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College Hockey:
Faragher outduels Eidsness as St. Cloud State defeats North Dakota

— Brad Eidsness played like he deserved his spot back as North Dakota’s No.1 goaltender and Ryan Faragher looked as if he should be St. Cloud State’s starting goalie when Mike Lee returns from injury in a few weeks.

But it was Faragher’s team that ended up on the winning end of a 3-1 final Friday night at the National Hockey Center.

“I like [UND's] fast pace and quick plays, they’ve improved since the last time we played and I think I’ve improved, too,” said Faragher, a freshman who stopped 41 shots for SCSU.

His counterpart, Eidsness, made 27 saves.

“It was just a matter of us being the better team tonight,” added Faragher.

It was SCSU’s second straight win after beating Colorado College last Saturday and puts them in a tie with Michigan Tech for the last home ice spot for the WCHA playoffs at 17 points apiece. The Huskies were able to pass UND (16 points) in the standings.

“We’ve been playing good hockey for a month and the one thing we haven’t been able to do is string anything together,” said Huskies coach Bob Motzko. “Our young young goalie was seeing the puck tonight and did a very good job.”

For UND, it was the second straight loss after the 6-2 loss to Minnesota last Saturday. UND (12-9-2 overall, 8-8-0 WCHA) and SCSU (9-11-4, 6-7-3) will face off again at 7:07 p.m. at the National Hockey Center.

“We need to score more goals and generate more offense,” said UND coach Dave Hakstol. “One goal is not going to win you too many games on the road.”

UND put 18 shots on Faragher in the third period and he stopped every one of them, including many second-chance opportunities resulting from heavy traffic at the goal mouth. The pressure seemed to shift in UND’s favor around the 10-minute mark of the third period.

“They threw the puck from everywhere – behind the net and bad angles – but our guys did a good job clearing them, too,” said Faragher, who stopped 44 shots in his first career shutout, a 4-0 win Oct. 28 at UND. “I don’t know why I’ve had two good games against them. I think my style might be good with their style of game.”

Fargagher allowed the first goal of the game when Michael Parks received a nice outlet pass from Mark MacMillan and but on the breaks at the left circle. Parks hit Carter Rowney, who got around Taylor Johnson in the slot and one-timed the puck past Faragher the 16:58 mark.

UND took a lead into the first intermission for the fifth time all season and was undefeated in the previous four games when leading after one period.

But Cory Thorson tipped a shot by Andrew Prochno from the point 3:55 into the second period to tie the game and the Huskies took the lead 5:29 later on a Jarrod Rabey shot from the right point that found its way through a traffic jam in front of Eidsness.

It was all SCSU needed.

“We had to match their intensity,” Motzko said. “And it took us 20 minutes to match it.”

Despite the heavy pressure, Faragher refused UND to score the tying goal and Hakstol called Eidsness off the ice with 1:19 left in the game. Moments later, Brock Nelson missed high and wide right on a tip shot. The puck ended up on the stick of Prochno, who got it ahead to Ben Hanowski, who sent an outlet to Jared Festler, who sent a shot in from the blue line and into the goal to clinch the win.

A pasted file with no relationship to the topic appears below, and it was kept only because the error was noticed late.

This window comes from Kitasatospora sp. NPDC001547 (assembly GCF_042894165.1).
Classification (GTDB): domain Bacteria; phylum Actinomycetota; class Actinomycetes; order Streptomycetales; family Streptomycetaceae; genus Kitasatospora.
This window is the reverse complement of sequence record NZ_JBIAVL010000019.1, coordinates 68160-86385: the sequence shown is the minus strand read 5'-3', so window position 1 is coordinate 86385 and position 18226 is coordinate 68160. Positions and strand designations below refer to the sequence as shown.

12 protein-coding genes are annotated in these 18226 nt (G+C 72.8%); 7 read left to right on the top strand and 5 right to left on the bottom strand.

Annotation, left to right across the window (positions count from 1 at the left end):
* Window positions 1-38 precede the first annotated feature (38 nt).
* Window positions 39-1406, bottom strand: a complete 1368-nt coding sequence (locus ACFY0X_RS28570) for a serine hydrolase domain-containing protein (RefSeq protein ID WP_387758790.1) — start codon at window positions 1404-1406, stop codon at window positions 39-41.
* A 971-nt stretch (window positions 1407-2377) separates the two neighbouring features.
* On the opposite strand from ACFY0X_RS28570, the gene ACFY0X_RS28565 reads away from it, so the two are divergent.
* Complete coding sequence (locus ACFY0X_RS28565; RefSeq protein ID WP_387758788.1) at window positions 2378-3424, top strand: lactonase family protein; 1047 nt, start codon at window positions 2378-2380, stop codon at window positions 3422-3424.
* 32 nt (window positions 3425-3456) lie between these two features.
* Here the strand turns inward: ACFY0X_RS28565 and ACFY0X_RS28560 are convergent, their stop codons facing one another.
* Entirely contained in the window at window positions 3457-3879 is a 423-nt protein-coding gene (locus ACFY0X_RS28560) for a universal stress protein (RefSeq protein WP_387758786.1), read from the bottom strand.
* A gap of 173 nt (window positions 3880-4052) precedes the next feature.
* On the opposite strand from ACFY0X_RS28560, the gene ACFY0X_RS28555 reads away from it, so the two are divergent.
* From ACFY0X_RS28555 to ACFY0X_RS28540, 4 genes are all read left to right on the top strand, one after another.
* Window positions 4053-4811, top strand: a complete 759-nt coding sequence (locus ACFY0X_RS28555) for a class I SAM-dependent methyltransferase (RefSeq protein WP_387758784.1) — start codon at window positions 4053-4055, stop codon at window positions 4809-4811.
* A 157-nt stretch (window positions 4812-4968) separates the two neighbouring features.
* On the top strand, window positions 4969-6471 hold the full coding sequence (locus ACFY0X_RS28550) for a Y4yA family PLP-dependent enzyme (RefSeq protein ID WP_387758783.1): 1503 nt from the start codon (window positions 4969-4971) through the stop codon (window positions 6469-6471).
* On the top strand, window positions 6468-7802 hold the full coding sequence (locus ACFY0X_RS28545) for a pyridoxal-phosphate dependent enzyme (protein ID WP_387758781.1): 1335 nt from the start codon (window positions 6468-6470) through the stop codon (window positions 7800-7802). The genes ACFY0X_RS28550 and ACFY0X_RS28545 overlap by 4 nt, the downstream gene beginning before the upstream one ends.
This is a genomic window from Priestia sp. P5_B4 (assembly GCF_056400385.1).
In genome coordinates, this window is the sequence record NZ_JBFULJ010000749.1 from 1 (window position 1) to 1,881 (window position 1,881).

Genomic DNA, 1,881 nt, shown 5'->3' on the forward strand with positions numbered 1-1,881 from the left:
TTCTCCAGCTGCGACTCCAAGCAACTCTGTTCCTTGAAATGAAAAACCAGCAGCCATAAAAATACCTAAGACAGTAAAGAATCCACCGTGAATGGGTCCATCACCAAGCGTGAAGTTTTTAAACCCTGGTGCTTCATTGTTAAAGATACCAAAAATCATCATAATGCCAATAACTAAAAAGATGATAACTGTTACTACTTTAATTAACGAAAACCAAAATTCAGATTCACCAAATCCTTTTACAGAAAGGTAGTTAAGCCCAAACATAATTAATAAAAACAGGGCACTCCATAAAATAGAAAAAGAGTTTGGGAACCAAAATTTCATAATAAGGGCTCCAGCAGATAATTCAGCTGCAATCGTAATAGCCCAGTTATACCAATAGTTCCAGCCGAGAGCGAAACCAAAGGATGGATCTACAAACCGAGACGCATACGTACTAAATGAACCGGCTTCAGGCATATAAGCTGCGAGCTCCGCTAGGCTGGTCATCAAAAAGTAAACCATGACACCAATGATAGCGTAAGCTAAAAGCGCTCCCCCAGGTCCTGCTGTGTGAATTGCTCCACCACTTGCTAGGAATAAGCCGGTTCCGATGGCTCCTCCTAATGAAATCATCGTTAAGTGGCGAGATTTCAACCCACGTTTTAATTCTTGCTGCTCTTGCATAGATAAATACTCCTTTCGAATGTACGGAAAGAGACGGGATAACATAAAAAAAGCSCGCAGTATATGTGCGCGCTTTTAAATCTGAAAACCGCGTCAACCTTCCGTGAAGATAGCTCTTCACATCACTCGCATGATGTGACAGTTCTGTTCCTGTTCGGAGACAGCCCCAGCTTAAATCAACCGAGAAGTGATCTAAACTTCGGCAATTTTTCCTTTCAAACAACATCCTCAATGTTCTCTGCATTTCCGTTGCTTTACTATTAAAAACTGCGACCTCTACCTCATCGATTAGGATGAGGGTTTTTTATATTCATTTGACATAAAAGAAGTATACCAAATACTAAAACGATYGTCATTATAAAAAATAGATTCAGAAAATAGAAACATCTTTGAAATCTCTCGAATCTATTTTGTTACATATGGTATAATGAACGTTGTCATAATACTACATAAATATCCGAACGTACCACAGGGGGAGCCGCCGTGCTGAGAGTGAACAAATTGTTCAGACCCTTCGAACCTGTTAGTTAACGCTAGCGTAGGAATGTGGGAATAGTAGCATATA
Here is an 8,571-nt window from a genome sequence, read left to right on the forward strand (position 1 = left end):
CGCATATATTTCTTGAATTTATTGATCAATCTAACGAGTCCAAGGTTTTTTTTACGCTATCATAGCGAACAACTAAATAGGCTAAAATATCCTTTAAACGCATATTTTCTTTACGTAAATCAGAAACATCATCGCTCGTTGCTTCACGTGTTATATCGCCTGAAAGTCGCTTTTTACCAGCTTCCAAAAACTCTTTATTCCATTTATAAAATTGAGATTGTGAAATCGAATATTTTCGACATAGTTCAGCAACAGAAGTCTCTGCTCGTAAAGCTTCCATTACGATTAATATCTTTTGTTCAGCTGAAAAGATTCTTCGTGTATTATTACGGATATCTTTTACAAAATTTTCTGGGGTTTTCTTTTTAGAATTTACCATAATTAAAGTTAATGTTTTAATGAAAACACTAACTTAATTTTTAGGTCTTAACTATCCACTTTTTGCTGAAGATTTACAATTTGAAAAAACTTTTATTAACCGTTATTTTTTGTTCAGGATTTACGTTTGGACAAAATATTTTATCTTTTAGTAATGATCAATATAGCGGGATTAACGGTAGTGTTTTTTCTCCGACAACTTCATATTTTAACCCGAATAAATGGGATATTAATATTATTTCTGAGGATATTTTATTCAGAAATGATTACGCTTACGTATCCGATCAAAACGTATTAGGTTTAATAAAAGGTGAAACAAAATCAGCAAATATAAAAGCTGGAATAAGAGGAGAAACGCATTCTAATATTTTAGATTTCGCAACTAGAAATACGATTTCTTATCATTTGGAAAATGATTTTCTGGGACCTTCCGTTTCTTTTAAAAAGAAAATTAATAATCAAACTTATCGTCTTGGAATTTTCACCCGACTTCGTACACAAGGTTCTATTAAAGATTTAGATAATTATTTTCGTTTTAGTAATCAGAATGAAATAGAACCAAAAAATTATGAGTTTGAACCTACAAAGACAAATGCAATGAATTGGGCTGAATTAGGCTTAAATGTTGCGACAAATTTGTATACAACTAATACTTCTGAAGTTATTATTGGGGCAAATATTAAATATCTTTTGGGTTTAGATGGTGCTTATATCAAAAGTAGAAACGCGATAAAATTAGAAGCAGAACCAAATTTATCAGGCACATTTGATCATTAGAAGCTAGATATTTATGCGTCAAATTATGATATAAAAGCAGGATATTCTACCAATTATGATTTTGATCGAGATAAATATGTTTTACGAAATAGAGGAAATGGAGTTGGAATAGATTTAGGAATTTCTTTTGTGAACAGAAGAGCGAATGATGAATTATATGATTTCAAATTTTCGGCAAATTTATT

UND called a timeout with 40 seconds left and took the ensuing faceoff with six skaters on the ice and Eidsness on the bench. While Faragher kept UND from tying the game for the last 30:36 of the game, Eidsness did a good job making sure SCSU couldn’t expand on its lead.

“[Eidsness] has earned [his playing time] over his past year’s work,” Hakstol said. “He’s done a great job for us for the last month and he was ready to go tonight.”

Eidsness played the third period in the loss to Minnesota last Saturday, started UND’s win against Alaska-Anchorage Dec. 2 and relieved Aaron Dell on Nov. 25 when he made 13 saves without allowing goal in the third period of a 7-6 win.

Other than that, Eidsness’ playing time has been few and far between after a bad start to the 2010-11 season.

“Whenever I get a chance to play, I give the team a chance to win,” said Eidsness, who was UND’s No. 1 goalie as a freshman and sophomore. “I think I’ve played well this year, but playing time is the coach’s decision and he’s going to do whatever he sees fit to give us what’s best for our team.”

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  • Hog Pilot

    The Faragher story kind of reminds me of Scott Meyer a few years back.  Meyer started the season 3rd in the goalie depth chart but a series of injuries to the other goalies got Meyer into the starting rotation and he made the absolute most of the opportunity.  When the other goalies got healthy they took Meyer’s spot on the bench and Scott continued to shine.  I hope the same will be said of Faragher.  One difference in these stories is that the Meyer team had the ability to turn on the red light. 

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